Although the UN General Assembly meetings began with bitter political sparring between countries such as the United States and China, many world leaders are taking this opportunity to sound the alarm on the untold suffering the COVID-19 pandemic has caused and the looming crisis coming from climate change.

Africa, for instance, is set to enter its first recession in 25 years and multilateral organizations are scrambling to support economic recovery. A UN study estimates that 45 million people in Latin America might fall into poverty, and in Asia the number might reach 160 million. The latest Goalkeepers Report published by the Bill and Melinda Gates Foundation summarized the crisis succinctly, noting that the world has “been set back about 25 years in about 25 weeks.” As world leaders look to rebuild a fairer world, it’s important to ask two questions: how did we get here, and how can we rebuild better?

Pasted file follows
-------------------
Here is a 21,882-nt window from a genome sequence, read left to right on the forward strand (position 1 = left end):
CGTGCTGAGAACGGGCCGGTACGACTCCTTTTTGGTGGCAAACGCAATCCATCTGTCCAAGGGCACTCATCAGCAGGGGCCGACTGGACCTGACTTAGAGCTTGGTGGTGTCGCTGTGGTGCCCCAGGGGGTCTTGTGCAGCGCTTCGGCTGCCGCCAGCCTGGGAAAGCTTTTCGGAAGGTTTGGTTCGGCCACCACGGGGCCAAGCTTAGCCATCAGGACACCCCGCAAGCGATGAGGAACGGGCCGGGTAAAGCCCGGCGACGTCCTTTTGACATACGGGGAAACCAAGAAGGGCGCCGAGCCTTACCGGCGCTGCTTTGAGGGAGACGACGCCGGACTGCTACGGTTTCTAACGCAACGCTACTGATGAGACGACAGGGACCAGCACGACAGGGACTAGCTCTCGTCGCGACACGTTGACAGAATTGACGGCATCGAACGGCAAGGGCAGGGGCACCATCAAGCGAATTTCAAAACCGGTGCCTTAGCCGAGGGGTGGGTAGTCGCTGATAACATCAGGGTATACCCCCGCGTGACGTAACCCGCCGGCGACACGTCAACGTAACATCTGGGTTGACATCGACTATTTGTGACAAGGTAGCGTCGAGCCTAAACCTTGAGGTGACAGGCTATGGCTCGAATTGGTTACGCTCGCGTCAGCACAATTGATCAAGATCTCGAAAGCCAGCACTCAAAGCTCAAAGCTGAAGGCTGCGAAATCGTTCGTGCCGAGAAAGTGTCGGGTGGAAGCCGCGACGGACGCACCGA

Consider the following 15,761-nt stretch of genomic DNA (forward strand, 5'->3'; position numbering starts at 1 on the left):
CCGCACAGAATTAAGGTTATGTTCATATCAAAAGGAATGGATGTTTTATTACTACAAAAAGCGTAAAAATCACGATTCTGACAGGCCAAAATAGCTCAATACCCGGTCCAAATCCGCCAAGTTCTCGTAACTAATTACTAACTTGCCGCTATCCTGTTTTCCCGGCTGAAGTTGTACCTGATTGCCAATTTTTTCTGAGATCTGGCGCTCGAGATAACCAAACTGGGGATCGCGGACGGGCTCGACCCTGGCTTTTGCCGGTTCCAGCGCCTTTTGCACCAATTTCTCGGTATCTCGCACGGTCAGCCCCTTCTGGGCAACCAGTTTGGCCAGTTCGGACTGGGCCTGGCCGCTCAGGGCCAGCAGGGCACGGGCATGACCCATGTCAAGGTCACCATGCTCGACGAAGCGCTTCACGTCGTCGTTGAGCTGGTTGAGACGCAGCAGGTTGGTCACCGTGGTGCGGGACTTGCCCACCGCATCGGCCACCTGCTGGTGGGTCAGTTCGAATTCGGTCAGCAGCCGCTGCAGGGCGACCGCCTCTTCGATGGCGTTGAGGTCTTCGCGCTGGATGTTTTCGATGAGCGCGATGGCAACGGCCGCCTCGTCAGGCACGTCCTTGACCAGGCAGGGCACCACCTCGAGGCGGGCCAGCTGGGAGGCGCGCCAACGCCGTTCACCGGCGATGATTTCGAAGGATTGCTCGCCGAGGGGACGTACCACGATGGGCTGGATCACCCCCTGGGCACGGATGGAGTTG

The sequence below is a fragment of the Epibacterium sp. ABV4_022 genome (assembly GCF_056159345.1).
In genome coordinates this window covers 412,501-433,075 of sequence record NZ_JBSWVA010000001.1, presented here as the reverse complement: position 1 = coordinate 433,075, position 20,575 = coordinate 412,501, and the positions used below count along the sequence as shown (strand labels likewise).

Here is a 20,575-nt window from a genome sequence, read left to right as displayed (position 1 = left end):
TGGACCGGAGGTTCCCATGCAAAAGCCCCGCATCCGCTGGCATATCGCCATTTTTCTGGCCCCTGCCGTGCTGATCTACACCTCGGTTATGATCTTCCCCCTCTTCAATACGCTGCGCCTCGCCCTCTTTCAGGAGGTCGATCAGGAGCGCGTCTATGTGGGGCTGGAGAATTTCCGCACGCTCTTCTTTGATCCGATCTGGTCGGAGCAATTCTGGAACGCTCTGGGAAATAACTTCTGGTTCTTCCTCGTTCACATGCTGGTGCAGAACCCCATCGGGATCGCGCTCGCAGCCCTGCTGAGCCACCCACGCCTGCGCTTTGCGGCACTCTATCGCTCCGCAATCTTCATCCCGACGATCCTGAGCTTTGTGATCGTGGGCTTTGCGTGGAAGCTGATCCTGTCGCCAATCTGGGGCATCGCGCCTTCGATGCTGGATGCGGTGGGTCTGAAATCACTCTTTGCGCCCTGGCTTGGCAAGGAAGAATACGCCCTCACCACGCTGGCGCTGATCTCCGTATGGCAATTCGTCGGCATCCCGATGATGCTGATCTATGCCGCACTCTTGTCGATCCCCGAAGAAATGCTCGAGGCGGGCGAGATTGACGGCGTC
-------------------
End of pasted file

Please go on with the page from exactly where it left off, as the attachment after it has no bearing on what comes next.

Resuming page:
Over the past four decades the world has made some progress as more than one billion people have escaped extreme poverty (living on less than $2 a day). While this is cause for celebration, it’s important to note that around half the world’s population still lives on less than $5.50 a day, leaving them dangerously close to sliding back into it. Most people who live on less than $5.50 a day don’t have access to decent housing, good jobs with benefits, or a social safety net in case a catastrophic event happens. Unfortunately, in 2020 that catastrophic event did happen.

In our research we’ve discovered that the critical missing link in the economic development discourse is innovation, and more specifically, market-creating innovations. These innovations offer a powerful and sustainable solution to development by transforming complicated and expensive products into simple and affordable ones so many more people in society can access them. Because they address problems people desperately need solved, consumers have a vested interest in ensuring the markets endure.

Read the full article about building a more equitable world by Efosa Ojomo at Christensen Institute.